This book which combines the methods and results of both Freud and Marx is by one of the leaders of the West German student left during its most militant phase in the late 1960s. For reasons the author makes clear, the anti-authoritarian movement took more thoroughgoing and trenchant forms in West Germany than anywhere else. A new sexual morality was not only preached but practised.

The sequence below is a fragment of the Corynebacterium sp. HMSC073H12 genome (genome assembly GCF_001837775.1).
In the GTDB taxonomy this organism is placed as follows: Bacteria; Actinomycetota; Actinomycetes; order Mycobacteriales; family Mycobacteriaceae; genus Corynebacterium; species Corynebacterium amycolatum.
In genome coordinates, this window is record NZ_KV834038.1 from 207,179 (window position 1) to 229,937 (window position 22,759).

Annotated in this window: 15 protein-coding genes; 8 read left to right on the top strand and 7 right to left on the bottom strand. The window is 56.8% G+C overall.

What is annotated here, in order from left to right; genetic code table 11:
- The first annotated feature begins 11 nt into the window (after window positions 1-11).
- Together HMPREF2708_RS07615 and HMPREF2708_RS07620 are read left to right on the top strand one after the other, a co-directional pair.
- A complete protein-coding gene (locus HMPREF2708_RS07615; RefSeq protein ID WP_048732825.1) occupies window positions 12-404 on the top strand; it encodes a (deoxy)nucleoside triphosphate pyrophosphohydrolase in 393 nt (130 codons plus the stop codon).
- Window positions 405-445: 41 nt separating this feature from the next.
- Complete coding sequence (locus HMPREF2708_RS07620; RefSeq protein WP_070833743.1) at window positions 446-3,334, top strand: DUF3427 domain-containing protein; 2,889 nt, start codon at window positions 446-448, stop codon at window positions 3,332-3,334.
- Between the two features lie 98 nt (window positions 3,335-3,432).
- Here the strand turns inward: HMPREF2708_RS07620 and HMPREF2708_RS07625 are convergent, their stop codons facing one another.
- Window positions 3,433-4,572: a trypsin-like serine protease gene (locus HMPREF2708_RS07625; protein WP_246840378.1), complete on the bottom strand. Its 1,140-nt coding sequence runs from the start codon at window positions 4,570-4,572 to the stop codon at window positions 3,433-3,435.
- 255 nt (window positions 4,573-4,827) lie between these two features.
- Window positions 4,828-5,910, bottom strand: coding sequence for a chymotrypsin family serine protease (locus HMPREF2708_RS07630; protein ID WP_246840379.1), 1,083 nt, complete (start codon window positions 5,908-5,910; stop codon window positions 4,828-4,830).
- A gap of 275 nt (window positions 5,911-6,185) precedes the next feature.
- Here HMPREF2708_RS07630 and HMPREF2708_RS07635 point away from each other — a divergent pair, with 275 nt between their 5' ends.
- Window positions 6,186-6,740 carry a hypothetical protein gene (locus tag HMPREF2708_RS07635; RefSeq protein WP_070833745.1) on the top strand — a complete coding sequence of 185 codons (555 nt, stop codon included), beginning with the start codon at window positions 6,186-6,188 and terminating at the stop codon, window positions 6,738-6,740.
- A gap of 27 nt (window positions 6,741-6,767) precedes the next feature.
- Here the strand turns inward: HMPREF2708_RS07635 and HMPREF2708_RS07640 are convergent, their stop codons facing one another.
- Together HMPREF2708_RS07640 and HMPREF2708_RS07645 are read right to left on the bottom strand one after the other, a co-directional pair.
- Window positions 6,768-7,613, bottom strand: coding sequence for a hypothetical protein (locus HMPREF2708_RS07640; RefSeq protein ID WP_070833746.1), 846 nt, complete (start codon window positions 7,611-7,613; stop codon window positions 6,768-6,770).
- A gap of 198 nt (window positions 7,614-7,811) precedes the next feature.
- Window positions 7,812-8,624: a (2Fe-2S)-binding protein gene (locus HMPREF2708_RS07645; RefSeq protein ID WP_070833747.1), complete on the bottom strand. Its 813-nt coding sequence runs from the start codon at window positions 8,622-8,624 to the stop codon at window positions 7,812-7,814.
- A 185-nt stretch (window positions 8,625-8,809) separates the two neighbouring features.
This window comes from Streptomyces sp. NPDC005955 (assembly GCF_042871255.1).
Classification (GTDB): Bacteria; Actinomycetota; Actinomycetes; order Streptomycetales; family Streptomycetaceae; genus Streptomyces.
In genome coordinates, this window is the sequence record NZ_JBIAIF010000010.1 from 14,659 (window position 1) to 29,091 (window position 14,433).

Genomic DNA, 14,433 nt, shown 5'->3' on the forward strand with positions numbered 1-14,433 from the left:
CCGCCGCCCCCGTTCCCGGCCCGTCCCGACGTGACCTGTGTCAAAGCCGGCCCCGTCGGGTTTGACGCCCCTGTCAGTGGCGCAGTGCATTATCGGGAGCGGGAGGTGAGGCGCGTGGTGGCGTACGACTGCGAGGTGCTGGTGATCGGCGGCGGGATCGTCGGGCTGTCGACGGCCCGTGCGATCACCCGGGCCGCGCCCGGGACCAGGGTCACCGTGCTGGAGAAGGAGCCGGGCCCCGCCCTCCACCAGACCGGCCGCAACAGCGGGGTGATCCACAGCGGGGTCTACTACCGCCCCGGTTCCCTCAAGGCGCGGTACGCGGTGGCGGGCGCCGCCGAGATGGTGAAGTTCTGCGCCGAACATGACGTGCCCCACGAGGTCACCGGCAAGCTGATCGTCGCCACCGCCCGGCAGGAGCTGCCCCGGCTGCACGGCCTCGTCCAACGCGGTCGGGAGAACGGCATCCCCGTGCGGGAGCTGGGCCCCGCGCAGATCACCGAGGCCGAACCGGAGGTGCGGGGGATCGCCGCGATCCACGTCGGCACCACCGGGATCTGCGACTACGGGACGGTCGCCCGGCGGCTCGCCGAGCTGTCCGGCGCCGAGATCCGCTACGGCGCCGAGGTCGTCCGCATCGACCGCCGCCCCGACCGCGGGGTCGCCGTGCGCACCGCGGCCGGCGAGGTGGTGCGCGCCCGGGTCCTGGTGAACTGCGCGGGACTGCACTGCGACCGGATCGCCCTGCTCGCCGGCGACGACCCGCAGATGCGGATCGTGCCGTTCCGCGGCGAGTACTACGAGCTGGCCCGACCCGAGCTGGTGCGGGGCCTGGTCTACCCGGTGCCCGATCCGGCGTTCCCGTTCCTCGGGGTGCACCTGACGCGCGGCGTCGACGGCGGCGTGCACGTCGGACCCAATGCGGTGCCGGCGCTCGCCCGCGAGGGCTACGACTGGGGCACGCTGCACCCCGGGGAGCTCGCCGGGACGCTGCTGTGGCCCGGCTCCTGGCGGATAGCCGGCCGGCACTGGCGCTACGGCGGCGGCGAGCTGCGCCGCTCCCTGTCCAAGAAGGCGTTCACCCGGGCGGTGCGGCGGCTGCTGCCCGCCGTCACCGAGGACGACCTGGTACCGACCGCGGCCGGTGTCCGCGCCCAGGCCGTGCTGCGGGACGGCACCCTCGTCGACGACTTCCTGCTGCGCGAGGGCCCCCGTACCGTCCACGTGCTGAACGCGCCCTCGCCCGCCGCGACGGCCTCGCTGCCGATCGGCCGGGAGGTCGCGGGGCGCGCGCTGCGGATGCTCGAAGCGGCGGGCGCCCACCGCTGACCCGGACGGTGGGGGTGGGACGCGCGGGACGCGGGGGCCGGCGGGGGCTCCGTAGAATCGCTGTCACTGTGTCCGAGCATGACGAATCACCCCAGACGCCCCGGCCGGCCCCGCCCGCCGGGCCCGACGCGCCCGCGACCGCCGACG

Is it possible, however – the author asks – that this new emphasis on sexual enlightenment and liberty can become merely a characteristic of Western capitalism, which serves to activate the market economy, deflect rebellion, and hence contribute to the preservation of the system? In answering this question Reiche explains and develops Marcuse’s widely misunderstood concept of ‘repressive desublimation’. He exposes the artificial and illusory nature of many attempts – in Germany and elsewhere – at ‘sexual liberation’, and shows why it is impossible to overcome sexual oppression and mystification in our society in isolation from the political struggle.